WITH pre-tax profits of £89 million, newsagent WH Smith is hardly relying on the sale of a few gun magazines to keep up its share price. So its decision to ban sales of shooting magazines to under-14-year-olds can only have been a bit of politically correct kow-towing to the animal rights lobby.
That, or some misguided belief that allowing children to buy Airgun Shooter will produce a generation of psychopathic killers. But it certainly looks as if the firm, once dubbed WH Smug by Private Eye, took fright when Animal Aid supporters started picketing stores following the publication of the organisation’s report, “Gunning For Children: How the gun lobby recruits young blood.”
Animal Aid’s argument was that shooting magazines encourage children to kill animals and the magazines should be, if not banned then at the very least, relegated to the “top shelf”. Soon afterwards the British Association for Shooting and Conservation started getting reports that buyers of shooting magazines were being questioned by WH Smith staff. The problem appeared to be most noticeable in those stores with self-scanning checkouts. The scanner, unable to distinguish between a 14-year-old and a 40-year-old automatically flagged up a pre-installed “prompt” which summoned staff to check the buyer’s age.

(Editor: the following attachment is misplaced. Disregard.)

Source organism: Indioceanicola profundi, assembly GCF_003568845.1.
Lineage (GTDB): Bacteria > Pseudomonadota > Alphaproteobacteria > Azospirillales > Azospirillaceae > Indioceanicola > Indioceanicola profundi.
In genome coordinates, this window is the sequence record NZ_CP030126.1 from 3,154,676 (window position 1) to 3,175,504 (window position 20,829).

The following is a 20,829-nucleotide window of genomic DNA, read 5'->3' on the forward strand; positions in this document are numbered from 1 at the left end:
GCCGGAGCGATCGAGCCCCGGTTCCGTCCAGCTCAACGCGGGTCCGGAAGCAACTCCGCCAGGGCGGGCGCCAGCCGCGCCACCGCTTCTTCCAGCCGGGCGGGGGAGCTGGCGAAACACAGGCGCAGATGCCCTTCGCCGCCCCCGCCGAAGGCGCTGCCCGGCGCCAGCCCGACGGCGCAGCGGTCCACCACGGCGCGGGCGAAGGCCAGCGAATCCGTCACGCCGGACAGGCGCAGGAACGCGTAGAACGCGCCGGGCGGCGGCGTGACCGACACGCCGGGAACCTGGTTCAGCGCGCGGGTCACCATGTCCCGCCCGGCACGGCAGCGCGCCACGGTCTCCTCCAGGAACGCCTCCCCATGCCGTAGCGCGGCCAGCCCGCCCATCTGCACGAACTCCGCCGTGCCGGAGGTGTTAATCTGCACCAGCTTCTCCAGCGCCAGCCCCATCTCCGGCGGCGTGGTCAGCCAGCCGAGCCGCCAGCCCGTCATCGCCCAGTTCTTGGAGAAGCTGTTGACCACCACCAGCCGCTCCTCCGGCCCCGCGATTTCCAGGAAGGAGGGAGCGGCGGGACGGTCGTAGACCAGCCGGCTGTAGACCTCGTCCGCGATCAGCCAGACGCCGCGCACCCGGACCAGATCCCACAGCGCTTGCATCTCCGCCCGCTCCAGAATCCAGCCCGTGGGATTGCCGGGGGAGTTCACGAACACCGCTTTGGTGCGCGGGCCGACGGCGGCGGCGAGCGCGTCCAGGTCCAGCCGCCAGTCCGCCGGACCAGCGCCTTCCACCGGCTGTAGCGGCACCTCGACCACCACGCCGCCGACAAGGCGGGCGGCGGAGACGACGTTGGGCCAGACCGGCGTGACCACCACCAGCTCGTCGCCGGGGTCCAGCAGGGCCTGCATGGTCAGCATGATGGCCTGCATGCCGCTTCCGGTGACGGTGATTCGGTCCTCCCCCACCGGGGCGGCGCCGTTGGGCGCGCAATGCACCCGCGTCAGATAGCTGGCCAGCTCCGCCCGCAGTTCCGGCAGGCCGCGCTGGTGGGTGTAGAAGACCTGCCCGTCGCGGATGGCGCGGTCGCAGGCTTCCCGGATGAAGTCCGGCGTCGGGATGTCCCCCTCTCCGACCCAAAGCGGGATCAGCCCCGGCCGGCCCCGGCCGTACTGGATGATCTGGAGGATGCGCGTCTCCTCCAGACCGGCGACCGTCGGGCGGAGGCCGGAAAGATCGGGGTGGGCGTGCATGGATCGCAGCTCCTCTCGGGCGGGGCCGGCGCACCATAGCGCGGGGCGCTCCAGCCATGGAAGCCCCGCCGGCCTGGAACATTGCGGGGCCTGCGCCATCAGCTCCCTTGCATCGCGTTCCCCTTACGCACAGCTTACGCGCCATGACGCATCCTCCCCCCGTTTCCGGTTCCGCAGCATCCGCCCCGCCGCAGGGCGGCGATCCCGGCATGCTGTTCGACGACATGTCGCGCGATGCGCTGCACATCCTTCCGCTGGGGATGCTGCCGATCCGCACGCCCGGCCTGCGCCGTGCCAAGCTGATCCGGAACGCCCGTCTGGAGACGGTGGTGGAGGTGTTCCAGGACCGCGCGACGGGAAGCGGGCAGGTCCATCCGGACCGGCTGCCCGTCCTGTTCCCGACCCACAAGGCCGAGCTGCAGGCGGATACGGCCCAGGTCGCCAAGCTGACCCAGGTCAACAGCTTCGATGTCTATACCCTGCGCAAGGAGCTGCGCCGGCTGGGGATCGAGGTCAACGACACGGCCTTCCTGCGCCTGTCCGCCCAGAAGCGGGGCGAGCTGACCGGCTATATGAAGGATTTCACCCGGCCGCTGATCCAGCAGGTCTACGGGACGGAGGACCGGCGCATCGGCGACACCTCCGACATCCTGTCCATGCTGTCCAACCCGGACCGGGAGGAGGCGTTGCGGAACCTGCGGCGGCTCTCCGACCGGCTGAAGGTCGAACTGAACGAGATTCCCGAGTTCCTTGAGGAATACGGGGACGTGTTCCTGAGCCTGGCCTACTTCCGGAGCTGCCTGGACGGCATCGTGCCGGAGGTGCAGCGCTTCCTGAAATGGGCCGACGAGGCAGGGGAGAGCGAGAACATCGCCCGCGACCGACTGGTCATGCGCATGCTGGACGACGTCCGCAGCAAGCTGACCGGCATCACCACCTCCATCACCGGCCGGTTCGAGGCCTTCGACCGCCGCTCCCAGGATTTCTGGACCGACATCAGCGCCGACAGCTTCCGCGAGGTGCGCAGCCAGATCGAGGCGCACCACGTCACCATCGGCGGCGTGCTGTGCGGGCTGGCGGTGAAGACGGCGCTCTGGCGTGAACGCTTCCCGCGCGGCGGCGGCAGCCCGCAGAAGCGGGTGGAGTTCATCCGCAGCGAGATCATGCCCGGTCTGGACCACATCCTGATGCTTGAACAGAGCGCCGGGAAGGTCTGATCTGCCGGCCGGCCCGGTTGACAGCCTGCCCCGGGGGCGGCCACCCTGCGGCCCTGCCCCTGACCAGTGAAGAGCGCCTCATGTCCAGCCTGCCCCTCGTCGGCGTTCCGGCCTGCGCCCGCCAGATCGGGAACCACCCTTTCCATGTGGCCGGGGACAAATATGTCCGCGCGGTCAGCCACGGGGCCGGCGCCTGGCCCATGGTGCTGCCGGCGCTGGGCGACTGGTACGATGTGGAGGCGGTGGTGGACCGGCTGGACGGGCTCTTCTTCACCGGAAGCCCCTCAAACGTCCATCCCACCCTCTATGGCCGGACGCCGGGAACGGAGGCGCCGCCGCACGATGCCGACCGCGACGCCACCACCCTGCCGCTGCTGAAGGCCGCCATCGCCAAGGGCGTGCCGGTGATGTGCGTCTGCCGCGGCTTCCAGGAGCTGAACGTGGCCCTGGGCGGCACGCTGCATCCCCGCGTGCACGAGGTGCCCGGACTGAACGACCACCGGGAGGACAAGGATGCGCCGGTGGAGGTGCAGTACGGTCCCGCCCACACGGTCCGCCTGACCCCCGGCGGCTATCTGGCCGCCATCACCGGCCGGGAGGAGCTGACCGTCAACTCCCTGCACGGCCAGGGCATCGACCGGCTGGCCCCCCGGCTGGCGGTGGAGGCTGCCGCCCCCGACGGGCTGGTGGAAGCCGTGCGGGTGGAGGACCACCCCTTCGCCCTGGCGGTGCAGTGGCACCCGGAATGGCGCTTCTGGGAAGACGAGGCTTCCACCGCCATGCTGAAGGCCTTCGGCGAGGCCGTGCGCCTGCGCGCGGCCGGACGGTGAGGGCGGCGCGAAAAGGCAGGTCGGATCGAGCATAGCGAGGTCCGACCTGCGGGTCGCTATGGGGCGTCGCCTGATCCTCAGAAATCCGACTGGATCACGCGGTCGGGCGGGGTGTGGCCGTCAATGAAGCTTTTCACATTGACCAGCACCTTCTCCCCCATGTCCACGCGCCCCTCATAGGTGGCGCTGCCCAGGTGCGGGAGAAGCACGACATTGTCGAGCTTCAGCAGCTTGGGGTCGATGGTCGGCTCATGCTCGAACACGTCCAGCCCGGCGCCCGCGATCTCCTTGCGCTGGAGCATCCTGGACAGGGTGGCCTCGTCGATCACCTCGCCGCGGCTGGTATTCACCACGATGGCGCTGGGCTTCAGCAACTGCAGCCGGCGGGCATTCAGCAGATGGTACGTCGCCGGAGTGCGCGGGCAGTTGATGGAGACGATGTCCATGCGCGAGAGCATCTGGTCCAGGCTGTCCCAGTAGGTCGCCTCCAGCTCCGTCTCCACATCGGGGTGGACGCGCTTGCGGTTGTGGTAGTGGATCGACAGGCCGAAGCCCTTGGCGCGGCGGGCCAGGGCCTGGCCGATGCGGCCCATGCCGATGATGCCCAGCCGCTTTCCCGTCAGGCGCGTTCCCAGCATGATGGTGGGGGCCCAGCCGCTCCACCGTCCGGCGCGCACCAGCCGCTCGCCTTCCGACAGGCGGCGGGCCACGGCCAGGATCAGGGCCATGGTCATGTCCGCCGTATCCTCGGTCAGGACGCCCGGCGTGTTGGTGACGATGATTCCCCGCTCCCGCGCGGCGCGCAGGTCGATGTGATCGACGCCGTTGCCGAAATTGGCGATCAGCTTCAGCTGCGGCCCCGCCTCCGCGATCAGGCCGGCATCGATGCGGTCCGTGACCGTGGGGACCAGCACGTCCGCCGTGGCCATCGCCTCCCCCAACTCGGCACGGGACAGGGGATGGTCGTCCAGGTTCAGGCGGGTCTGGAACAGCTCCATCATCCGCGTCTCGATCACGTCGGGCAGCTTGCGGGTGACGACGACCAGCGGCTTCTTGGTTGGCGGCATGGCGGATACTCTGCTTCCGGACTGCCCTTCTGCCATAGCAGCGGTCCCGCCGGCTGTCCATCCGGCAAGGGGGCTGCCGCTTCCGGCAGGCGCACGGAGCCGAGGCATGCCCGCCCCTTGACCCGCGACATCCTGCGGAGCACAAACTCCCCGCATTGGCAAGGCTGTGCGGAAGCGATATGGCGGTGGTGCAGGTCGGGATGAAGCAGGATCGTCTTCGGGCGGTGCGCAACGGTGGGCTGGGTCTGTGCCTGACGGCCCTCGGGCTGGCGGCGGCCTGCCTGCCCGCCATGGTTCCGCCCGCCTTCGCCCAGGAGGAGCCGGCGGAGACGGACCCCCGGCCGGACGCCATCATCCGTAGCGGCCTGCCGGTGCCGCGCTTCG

So BASC was soon getting complaints from a shooting public which feels under constant threat of creeping legislation driven by the class warriors of the anti-brigade. There appears to have been no rhyme or reason to the publications being “prompted”. Why for instance should Sporting Gun attract a prompt but not Sporting Rifle? WH Smith initially justified a ban by saying you must be 14 to have a firearms (rifle) certificate – in other words you mustn’t read about shooting till you have a certificate. But it seems to have missed the fact that anyone of any age can have a shotgun certificate.
The shop then tried to make out that they were only really worried about “cover mounts” – free gifts stuck to the magazines. It was these that triggered the prompts. Really. Goodness knows what these might be... An AK47? Free tracer bullets? Now the shop is trying to say that prompts have been in use for years although for which types of magazine it doesn’t say.
If I was looking for a conspiracy I might wonder about the company secretary whose last job was solicitor for the RSPCA, more an animal rights than welfare organisation these days. In truth it all smells of low-grade managerial cock-up, rather than boardroom policy. They’ll be banning Commando comics next.